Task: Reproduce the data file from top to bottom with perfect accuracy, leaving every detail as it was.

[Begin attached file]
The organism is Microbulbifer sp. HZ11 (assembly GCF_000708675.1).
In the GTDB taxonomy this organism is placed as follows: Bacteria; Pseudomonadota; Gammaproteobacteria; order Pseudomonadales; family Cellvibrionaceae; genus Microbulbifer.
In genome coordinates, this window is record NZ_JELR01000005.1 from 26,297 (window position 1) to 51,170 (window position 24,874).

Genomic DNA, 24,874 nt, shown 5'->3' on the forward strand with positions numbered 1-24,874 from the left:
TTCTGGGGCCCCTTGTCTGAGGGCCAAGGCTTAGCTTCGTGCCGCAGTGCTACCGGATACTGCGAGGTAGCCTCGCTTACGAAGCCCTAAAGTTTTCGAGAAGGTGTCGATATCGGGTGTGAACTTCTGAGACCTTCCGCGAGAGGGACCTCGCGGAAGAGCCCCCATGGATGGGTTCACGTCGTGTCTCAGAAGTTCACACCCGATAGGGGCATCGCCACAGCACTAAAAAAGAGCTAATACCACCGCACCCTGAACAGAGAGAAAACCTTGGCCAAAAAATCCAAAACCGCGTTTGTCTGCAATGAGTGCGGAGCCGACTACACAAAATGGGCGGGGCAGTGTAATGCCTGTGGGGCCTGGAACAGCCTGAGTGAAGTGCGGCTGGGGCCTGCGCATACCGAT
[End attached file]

The organism is Microbulbifer sp. HZ11 (assembly GCF_000708675.1).
In the GTDB taxonomy this organism is placed as follows: Bacteria; Pseudomonadota; Gammaproteobacteria; order Pseudomonadales; family Cellvibrionaceae; genus Microbulbifer.
In genome coordinates, this window is record NZ_JELR01000005.1 from 26,297 (window position 1) to 51,170 (window position 24,874).

Genomic DNA, 24,874 nt, shown 5'->3' on the forward strand with positions numbered 1-24,874 from the left:
TTCTGGGGCCCCTTGTCTGAGGGCCAAGGCTTAGCTTCGTGCCGCAGTGCTACCGGATACTGCGAGGTAGCCTCGCTTACGAAGCCCTAAAGTTTTCGAGAAGGTGTCGATATCGGGTGTGAACTTCTGAGACCTTCCGCGAGAGGGACCTCGCGGAAGAGCCCCCATGGATGGGTTCACGTCGTGTCTCAGAAGTTCACACCCGATAGGGGCATCGCCACAGCACTAAAAAAGAGCTAATACCACCGCACCCTGAACAGAGAGAAAACCTTGGCCAAAAAATCCAAAACCGCGTTTGTCTGCAATGAGTGCGGAGCCGACTACACAAAATGGGCGGGGCAGTGTAATGCCTGTGGGGCCTGGAACAGCCTGAGTGAAGTGCGGCTGGGGCCTGCGCATACCGAT